The Curators: Hans Holbein and the court of Henry VIII
These drawings and paintings of William Reskimer and Sir Henry Guildford form part of Hans Holbein the Younger's extraordinary series of portraits which bring to life the court of Henry VIII. Of the many portrait drawings Holbein made, only eleven corresponding paintings survive, of which Guildford and Reskimer are two.
This provides a fascinating opportunity to look at the drawings and paintings together, offering insight into the creative mind of Holbein and the process of developing a portrait.
Guildford was a close friend of Henry VIII, and almost continuously held important positions at court. The drawing was made during Holbein's first visit to England in 1527. The artist focuses on the soft contours of his face, smudging the chalk to convey the texture of flesh. He delights in depicting the luxurious textures of fur, velvet and gold cloth, accentuating Guildford’s status.
More on Holbein at court
Similarly, in his drawing of Reskimer, made during his second stay in England, Holbein focuses on the intricacies of the face; on the shadow across his cheek, the lines around his eyes and the heavy outlines of his ear and nose. Holbein bases his painting on all of these key details, developing aspects of light and shade and including twisting vine leaves that symbolise protection against disease.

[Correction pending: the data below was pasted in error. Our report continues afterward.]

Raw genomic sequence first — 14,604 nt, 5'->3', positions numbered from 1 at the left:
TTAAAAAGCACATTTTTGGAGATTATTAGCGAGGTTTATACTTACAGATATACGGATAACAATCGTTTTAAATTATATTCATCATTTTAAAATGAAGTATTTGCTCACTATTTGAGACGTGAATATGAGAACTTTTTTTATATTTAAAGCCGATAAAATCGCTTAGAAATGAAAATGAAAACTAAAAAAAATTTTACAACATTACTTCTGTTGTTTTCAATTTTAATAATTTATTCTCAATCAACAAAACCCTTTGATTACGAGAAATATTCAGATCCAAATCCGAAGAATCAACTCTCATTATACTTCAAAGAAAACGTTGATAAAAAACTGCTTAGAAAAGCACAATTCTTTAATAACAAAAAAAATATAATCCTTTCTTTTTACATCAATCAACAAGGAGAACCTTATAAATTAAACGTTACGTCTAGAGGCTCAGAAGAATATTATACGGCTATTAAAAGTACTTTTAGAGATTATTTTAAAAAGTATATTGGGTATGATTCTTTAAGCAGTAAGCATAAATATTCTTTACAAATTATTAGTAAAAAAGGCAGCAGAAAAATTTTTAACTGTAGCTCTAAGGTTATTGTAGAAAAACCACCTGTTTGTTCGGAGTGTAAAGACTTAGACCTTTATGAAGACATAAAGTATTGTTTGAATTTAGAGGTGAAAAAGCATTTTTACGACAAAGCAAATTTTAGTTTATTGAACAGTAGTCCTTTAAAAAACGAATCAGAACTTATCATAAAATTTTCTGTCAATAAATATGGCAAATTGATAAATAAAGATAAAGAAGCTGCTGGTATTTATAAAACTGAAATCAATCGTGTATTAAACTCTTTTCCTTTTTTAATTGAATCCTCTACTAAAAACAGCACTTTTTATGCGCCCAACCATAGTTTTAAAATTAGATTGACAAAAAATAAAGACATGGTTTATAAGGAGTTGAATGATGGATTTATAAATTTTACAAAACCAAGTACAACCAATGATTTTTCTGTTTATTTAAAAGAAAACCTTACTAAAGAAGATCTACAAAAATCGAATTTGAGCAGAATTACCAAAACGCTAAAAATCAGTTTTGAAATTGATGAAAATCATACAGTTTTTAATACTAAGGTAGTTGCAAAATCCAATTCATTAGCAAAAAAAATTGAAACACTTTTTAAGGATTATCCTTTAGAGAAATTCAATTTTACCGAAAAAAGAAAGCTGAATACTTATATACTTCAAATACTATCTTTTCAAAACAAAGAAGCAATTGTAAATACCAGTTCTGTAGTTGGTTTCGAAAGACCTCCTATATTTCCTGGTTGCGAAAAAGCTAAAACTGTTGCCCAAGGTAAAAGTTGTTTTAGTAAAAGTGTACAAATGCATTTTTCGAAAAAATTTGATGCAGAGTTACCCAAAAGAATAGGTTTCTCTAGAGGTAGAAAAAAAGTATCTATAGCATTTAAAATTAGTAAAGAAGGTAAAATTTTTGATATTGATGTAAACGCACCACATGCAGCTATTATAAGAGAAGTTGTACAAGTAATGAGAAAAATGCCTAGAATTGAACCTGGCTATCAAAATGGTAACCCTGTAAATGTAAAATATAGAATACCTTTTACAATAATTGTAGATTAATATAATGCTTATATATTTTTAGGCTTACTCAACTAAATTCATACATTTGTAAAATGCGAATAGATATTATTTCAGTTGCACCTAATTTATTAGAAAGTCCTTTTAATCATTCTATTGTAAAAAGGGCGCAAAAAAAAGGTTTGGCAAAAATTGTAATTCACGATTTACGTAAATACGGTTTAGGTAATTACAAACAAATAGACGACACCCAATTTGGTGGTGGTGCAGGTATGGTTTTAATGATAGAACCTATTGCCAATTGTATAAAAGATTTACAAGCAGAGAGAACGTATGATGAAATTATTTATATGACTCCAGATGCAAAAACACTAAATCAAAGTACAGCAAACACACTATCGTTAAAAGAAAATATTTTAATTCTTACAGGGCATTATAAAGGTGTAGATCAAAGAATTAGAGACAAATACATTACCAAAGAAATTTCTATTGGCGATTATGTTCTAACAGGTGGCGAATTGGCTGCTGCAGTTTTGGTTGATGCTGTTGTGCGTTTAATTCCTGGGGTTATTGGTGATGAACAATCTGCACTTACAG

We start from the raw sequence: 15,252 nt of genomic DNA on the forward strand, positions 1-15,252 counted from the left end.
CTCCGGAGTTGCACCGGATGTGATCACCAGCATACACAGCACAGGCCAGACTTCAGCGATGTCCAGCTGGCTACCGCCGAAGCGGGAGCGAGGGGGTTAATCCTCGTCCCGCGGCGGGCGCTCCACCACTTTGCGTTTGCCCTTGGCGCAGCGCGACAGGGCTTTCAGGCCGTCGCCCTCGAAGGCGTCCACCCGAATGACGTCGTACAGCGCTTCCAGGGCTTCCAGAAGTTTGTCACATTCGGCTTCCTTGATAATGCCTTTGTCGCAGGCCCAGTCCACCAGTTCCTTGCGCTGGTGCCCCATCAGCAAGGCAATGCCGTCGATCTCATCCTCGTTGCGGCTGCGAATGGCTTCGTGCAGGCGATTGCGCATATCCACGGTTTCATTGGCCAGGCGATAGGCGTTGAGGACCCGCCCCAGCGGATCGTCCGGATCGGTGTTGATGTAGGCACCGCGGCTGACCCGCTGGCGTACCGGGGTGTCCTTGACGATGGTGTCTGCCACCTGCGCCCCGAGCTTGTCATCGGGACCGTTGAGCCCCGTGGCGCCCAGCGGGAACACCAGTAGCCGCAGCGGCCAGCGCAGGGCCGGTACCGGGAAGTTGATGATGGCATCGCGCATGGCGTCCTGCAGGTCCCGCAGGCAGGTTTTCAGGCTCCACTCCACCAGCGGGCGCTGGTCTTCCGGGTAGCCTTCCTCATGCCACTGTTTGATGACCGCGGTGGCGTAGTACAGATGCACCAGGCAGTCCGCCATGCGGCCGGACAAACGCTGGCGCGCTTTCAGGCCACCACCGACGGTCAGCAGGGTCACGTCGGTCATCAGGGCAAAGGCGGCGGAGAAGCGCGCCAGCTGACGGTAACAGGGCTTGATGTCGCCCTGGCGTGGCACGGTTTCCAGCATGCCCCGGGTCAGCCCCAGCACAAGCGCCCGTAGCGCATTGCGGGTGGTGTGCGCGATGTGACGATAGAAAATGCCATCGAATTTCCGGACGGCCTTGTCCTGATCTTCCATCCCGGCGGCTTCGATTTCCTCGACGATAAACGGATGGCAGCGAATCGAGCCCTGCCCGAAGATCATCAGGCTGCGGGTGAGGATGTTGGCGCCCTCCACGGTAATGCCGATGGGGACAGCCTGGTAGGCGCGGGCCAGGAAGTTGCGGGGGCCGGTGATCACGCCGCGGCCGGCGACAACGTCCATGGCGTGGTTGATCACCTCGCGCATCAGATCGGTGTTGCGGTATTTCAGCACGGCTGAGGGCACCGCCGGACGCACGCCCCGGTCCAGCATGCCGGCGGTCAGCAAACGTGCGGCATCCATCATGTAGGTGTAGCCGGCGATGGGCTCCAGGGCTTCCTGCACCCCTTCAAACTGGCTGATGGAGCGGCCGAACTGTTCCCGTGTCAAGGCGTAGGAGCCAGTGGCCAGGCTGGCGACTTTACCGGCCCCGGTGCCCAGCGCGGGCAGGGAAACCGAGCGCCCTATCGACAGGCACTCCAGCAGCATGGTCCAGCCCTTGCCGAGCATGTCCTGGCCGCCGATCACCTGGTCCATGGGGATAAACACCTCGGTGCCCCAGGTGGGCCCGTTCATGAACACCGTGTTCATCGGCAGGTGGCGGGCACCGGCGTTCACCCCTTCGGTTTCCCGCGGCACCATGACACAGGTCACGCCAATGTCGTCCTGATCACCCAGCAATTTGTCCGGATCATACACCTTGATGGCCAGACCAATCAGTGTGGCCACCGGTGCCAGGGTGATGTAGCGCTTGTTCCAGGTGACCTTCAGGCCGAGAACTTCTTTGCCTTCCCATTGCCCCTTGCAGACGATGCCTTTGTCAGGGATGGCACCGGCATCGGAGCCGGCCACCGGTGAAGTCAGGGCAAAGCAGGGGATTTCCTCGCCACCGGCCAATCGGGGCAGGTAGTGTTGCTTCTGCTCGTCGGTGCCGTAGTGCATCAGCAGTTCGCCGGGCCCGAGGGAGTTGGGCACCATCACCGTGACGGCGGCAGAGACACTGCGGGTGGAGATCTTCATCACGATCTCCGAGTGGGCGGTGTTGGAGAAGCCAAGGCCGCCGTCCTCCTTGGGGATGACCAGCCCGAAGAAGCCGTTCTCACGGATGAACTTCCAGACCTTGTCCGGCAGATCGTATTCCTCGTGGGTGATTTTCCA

These comparisons emphasise the original function of the drawings. Although now considered artworks in their own right, they were intended as preparatory studies, giving Holbein an opportunity to record important details that he would later develop in paint in his studio.
The drawings also served a technical purpose, highlighted by evidence of indentation in the drawing of Reskimer. This suggests that Holbein traced the outlines of the drawing onto panel using a fine point and explains the close similarity with the painting.
In 1627-8, Charles I exchanged his book of 80 Holbein drawings with the Earl of Pembroke, for a painting of St George and the Dragon by Raphael. The 'great booke' was subsequently recorded in the collection of Charles II in 1675, although it is not certain when or how he acquired it.